Campus Life

University Police employee sews masks for first responders, community members

Torie Shapter, Penn State employee, sewed masks for first responders and community members during the COVID-19 pandemic.  Credit: Penn StateCreative Commons

ERIE, Pa. – The initial plan was to only sew a couple of masks, one for her and her husband, a local police officer, to better equip them during the COVID-19 pandemic. She followed a pattern she found online and sewed them at home.

Torie Shapter – administrative support assistant for University Police and Public Safety at Penn State Beaver, Behrend, Dubois and Shenango – had some leftover fabric, and she thought she could assist Penn State police officers by adding to the personal protective equipment (PPE) supply already provided by Penn State. So, she kept sewing. In total, she crafted 25 masks for Penn State officers.

With more fabric in hand, Shapter shared on social media that she was creating masks and asked if anyone was in need. Some friends requested one or two, but another needed more. The friend’s husband, an essential worker, along with his colleagues were reusing paper masks. Shapter sent over 10 masks.

Shapter’s friend, Katherine Sheridan, received four masks for her family and a friend to ensure they had what they needed to run to the grocery store or leave the house as necessary.

“Torie’s generosity is a prime example of how much good we are seeing in our community lately,” Sheridan said. “These times are so scary, and quite frankly this quarantine is tough for so many reasons, but then you see people rallying around their community and their loved ones. It is a great reminder that we can get through anything together.”

The giving is a natural extension of what Shapter does every day to serve the community as an employee with University Police and Public Safety, where the top priority is to protect and serve Penn State students and employees.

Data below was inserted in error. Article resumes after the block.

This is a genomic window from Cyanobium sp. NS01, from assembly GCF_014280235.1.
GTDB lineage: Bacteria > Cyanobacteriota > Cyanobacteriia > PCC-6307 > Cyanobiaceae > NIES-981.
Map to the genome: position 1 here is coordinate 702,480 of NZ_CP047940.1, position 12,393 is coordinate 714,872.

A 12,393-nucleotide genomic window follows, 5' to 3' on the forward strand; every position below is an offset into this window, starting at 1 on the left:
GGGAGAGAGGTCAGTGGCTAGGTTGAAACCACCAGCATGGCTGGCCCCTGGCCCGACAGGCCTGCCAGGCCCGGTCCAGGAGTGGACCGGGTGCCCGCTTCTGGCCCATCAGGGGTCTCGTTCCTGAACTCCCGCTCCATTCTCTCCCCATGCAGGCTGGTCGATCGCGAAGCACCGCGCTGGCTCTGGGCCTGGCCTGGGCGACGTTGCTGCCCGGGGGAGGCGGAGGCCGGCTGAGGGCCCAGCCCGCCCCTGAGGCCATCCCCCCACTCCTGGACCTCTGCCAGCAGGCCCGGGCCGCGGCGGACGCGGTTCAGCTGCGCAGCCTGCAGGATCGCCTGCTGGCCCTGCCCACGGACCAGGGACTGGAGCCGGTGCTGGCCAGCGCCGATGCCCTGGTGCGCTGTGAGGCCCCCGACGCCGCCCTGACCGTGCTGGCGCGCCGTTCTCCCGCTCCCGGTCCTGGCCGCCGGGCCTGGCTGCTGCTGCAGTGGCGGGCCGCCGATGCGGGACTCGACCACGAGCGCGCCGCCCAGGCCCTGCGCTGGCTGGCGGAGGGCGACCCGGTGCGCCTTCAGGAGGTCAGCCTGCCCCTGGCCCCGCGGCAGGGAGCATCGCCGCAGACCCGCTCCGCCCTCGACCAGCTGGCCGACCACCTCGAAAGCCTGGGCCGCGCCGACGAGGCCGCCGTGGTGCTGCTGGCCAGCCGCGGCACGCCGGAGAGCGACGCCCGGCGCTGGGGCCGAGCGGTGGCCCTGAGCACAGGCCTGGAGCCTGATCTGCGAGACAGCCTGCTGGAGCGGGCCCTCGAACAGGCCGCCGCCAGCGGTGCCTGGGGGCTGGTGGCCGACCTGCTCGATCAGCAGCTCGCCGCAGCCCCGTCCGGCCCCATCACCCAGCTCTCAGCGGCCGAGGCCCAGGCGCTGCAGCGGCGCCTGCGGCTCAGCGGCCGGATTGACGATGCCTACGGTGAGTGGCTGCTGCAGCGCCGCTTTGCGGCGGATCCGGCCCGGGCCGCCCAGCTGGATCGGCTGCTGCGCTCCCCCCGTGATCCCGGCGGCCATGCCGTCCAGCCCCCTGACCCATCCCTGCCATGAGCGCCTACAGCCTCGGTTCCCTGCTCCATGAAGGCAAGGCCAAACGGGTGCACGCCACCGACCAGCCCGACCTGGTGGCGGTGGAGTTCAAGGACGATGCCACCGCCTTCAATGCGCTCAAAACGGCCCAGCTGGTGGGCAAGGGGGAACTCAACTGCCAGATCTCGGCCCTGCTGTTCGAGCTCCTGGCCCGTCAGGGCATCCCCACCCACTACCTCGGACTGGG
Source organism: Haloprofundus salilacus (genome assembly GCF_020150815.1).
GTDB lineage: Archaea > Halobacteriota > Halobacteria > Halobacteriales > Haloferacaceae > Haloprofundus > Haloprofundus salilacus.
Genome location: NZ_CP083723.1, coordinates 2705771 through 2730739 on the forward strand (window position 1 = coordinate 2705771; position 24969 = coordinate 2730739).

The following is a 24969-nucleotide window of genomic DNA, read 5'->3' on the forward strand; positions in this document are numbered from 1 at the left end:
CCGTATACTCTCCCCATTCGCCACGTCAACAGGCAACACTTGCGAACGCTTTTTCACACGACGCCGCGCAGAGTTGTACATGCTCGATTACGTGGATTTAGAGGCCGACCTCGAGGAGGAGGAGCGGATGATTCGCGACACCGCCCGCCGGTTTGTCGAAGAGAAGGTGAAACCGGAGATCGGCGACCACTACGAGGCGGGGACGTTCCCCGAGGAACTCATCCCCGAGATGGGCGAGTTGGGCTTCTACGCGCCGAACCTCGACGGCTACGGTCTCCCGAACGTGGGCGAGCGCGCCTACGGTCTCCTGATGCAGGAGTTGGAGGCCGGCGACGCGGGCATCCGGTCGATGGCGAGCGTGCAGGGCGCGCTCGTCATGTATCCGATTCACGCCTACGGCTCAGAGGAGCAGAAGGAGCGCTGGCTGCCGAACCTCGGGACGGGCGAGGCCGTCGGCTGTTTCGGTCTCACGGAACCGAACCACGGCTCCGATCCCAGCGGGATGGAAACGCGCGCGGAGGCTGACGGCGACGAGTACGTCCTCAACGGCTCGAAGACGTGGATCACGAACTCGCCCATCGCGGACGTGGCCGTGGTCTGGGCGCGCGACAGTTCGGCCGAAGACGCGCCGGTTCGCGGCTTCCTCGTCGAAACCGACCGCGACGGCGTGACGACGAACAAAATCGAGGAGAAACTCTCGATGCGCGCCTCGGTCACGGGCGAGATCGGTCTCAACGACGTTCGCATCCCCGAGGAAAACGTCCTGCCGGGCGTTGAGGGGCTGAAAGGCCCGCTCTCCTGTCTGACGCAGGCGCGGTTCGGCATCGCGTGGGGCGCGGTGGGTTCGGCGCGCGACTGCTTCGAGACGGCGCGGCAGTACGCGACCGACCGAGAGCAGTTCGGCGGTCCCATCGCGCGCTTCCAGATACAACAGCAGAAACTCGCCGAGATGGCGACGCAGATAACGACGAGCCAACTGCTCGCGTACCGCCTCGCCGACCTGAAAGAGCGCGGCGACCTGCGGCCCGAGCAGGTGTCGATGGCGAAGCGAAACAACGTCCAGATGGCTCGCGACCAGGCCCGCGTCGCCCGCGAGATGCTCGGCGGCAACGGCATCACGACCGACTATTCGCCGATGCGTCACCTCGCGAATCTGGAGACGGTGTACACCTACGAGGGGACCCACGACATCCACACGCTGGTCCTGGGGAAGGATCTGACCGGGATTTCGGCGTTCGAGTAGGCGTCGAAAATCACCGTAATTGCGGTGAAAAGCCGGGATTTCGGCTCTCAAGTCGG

“I'm just happy to help,” said Shapter, who is working from home during the COVID-19 pandemic. “I love projects and this has kept me busy after my 10-month-old son goes to bed at night.”

Once a week, Shapter makes a trip to the post office to ship masks for recipients out of town. She also conducts local “porch drops.” She does not charge for her work, instead simply encouraging recipients to pay it forward, such as finding a way to support local healthcare workers and first responders. One recipient made a donation on Shapter’s behalf to one of her favorite charitable organizations.

“Everyone is very appreciative and respectful of the social distancing rules,” Shapter said.

Initially, the masks were all navy blue, but Shapter’s mother and a friend have since donated a variety of fabrics.

“My mom loves to sew and has a lot of fabric on-hand, so she gave be a bunch of fun patterns,” Shapter said.

Anthony Budris, deputy police chief for campuses in Northwestern Pennsylvania and Shapter’s supervisor, said, “We applaud Torie’s effort, which is a bright spot during this challenging time and demonstrates Penn State’s values, specifically ‘community,’ as she is working for the betterment of our University and the communities we serve.”

'We Are' stories
The “We Are” spirit is perhaps more important than ever before, and Penn Staters everywhere are coming together in new and amazing ways. During these challenging times, our community is continuing to realize Penn State’s commitment to excellence through acts of collaboration, thoughtfulness and kindness. As President Eric Barron has written on Digging Deeper, this truly is a “We Are” moment — and we want to hear your “We Are” stories. 

Visit to share how you or other Penn Staters are supporting each other to overcome the collective challenges presented by the novel coronavirus. We are! 


Last Updated August 06, 2020